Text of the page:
Highlights The 2016 Software Carpentry Foundation Steering Committee election is on this week. Questions regarding the elections can be addressed to election@software-carpentry.org. Daniel Chen has written up a fantasticly informative interview-style post about the challenges and opportunities associated with running Software Carpentry lessons as university course. The post is well-worth the read as there are many different views and ideas that might be relevant in your own context. Collaborate Great feedback about our collaboratively designed introductory Python lesson has shaped much of what the lesson will look like. How should we proceed with actual development of the lesson? Let us know? Alex Konovalov and his colleagues are now developing a Software Carpentry-style lesson on SageMath. If you’re interested to collaborate, please get in touch. New Ashwin Srinath, a Ph.D. candidate in Mechanical Engineering at Clemson University, is joining Gabriel Devenyi as co-maintainer of the Unix Shell lessons. A big thanks to Christina and all the best to Ashwin! A lesson on the computational algebra system GAP has been developed and taught by Alex Konovalov and his colleague A recent interview with Greg Wilson by Matthias Fromm and Konrad Förstner is now available as part of their Open Science Radio podcasts. Instructor training How well is Software Carpentry doing in conveying evidence-based teaching practices, specifically when measured against the six core teaching strategies published in 2007? Other Ian Hawke from the Centre for Doctoral Training in Next Generation Computational Modelling wrote about his experience in providing context through the use of authentic examples during a recent numerical methods workshop. The second and third instructor debriefing session for 2016 covered topics such as finding solutions for installation challenges, a collaborative blog writing excercise for git, wifi challenges, integration of SQL and Python lessons, and using real-world examples to encourage learning. We’re comparing stats from online versus in-person instructor training from the last few years. Do you have any suggestions for correlations we could be looking at? The Kellogg Biological Station at Michigan State University is running a two-week course on next generation sequencing data analysis for biologists on August 8-19, 2016. If you’d like to know how many workshops we’ve similtaneously ran on one day across the world you can now access the raw data or visualise our activity over the last few years. What do we know about usability and programming language design? Andreas Stefik and his colleagues have developed a two-pager summarising the knowledge that’s out there. 16 workshops were run over the past 15 days. For more information about past workshops, please visit our website Upcoming Workhshops February: University of Edinburgh (EPCC), National Institutes of Health, Online, University of Alberta, University College London, Queen’s University, Sir John A. MacDonald Hall Room 2, ACC Cyfronet AGH, University of Calgary, Iowa State University, University of Miami, University of British Columbia Okanagan, UC Davis, Tulane University, University of Pennsylvania, University of Illinois March: Calcul Québec, Université Laval, Alaska Fisheries Science Center / National Marine Fisheries Service, Boston College Libraries, National Networks of Libraries of Medicine, New England Region, Notre Dame, University of Connecticut, EPSRC & MRC Centre for Doctoral Training in Regenerative Medicine, University of Manchester, University of Miami, University of British Columbia, Brock University, University of Connecticut, UNIC Gif-sur-Yvette, University of Washington - Seattle April: Online May: CSDMS Annual Meeting Read More ›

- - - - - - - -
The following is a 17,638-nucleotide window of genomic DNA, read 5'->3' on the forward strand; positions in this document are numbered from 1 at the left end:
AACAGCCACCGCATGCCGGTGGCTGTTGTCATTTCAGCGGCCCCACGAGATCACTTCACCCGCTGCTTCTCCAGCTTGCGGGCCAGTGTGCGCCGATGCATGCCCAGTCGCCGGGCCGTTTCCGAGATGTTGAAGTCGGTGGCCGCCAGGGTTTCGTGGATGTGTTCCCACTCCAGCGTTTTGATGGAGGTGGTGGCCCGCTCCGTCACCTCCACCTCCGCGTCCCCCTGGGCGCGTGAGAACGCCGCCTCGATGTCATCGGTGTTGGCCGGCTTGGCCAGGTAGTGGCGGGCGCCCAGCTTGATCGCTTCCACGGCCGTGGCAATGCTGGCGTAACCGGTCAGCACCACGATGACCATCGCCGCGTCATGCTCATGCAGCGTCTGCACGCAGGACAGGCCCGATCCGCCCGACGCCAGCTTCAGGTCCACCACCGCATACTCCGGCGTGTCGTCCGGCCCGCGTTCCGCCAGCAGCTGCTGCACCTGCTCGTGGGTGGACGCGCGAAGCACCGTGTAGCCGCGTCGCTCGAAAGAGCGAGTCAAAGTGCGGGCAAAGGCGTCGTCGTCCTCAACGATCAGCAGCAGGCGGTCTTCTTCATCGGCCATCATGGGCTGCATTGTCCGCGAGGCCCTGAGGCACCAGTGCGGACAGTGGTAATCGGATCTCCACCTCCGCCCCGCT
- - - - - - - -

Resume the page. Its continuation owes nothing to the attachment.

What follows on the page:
Our New Instructor Pipeline
Greg Wilson / 2016-02-16